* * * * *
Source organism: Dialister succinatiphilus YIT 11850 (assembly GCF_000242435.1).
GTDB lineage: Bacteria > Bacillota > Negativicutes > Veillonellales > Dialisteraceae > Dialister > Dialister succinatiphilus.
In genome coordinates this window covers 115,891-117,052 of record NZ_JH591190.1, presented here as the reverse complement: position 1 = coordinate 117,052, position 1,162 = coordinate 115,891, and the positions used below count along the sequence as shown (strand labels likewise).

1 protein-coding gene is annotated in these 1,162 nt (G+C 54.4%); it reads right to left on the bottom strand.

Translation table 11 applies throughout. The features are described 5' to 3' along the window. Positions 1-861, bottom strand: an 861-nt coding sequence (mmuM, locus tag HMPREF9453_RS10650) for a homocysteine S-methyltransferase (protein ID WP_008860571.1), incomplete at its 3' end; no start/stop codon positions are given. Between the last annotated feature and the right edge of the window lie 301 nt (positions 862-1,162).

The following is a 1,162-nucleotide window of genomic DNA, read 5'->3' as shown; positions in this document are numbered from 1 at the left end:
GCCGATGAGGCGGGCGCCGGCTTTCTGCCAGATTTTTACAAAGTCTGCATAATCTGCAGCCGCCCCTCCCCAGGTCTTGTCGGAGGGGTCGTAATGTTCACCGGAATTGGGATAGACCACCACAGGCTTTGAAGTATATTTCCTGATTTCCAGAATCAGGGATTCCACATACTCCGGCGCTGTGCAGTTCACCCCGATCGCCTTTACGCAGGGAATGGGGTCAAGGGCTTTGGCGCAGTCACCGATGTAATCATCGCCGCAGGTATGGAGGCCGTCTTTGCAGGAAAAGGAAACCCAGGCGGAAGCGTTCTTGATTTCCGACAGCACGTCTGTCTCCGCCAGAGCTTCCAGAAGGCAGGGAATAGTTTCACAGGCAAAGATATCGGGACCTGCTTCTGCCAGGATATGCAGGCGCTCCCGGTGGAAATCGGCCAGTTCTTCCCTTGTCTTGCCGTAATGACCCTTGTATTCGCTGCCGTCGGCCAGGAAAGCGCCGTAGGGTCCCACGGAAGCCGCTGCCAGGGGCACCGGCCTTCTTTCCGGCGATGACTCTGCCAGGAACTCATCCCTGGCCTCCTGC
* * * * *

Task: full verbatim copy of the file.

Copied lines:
Source organism: Dialister succinatiphilus YIT 11850 (assembly GCF_000242435.1).
GTDB lineage: Bacteria > Bacillota > Negativicutes > Veillonellales > Dialisteraceae > Dialister > Dialister succinatiphilus.
In genome coordinates this window covers 115,891-117,052 of record NZ_JH591190.1, presented here as the reverse complement: position 1 = coordinate 117,052, position 1,162 = coordinate 115,891, and the positions used below count along the sequence as shown (strand labels likewise).

1 protein-coding gene is annotated in these 1,162 nt (G+C 54.4%); it reads right to left on the bottom strand.

Translation table 11 applies throughout. The features are described 5' to 3' along the window. Positions 1-861, bottom strand: an 861-nt coding sequence (mmuM, locus tag HMPREF9453_RS10650) for a homocysteine S-methyltransferase (protein ID WP_008860571.1), incomplete at its 3' end; no start/stop codon positions are given. Between the last annotated feature and the right edge of the window lie 301 nt (positions 862-1,162).

The following is a 1,162-nucleotide window of genomic DNA, read 5'->3' as shown; positions in this document are numbered from 1 at the left end:
GCCGATGAGGCGGGCGCCGGCTTTCTGCCAGATTTTTACAAAGTCTGCATAATCTGCAGCCGCCCCTCCCCAGGTCTTGTCGGAGGGGTCGTAATGTTCACCGGAATTGGGATAGACCACCACAGGCTTTGAAGTATATTTCCTGATTTCCAGAATCAGGGATTCCACATACTCCGGCGCTGTGCAGTTCACCCCGATCGCCTTTACGCAGGGAATGGGGTCAAGGGCTTTGGCGCAGTCACCGATGTAATCATCGCCGCAGGTATGGAGGCCGTCTTTGCAGGAAAAGGAAACCCAGGCGGAAGCGTTCTTGATTTCCGACAGCACGTCTGTCTCCGCCAGAGCTTCCAGAAGGCAGGGAATAGTTTCACAGGCAAAGATATCGGGACCTGCTTCTGCCAGGATATGCAGGCGCTCCCGGTGGAAATCGGCCAGTTCTTCCCTTGTCTTGCCGTAATGACCCTTGTATTCGCTGCCGTCGGCCAGGAAAGCGCCGTAGGGTCCCACGGAAGCCGCTGCCAGGGGCACCGGCCTTCTTTCCGGCGATGACTCTGCCAGGAACTCATCCCTGGCCTCCTGC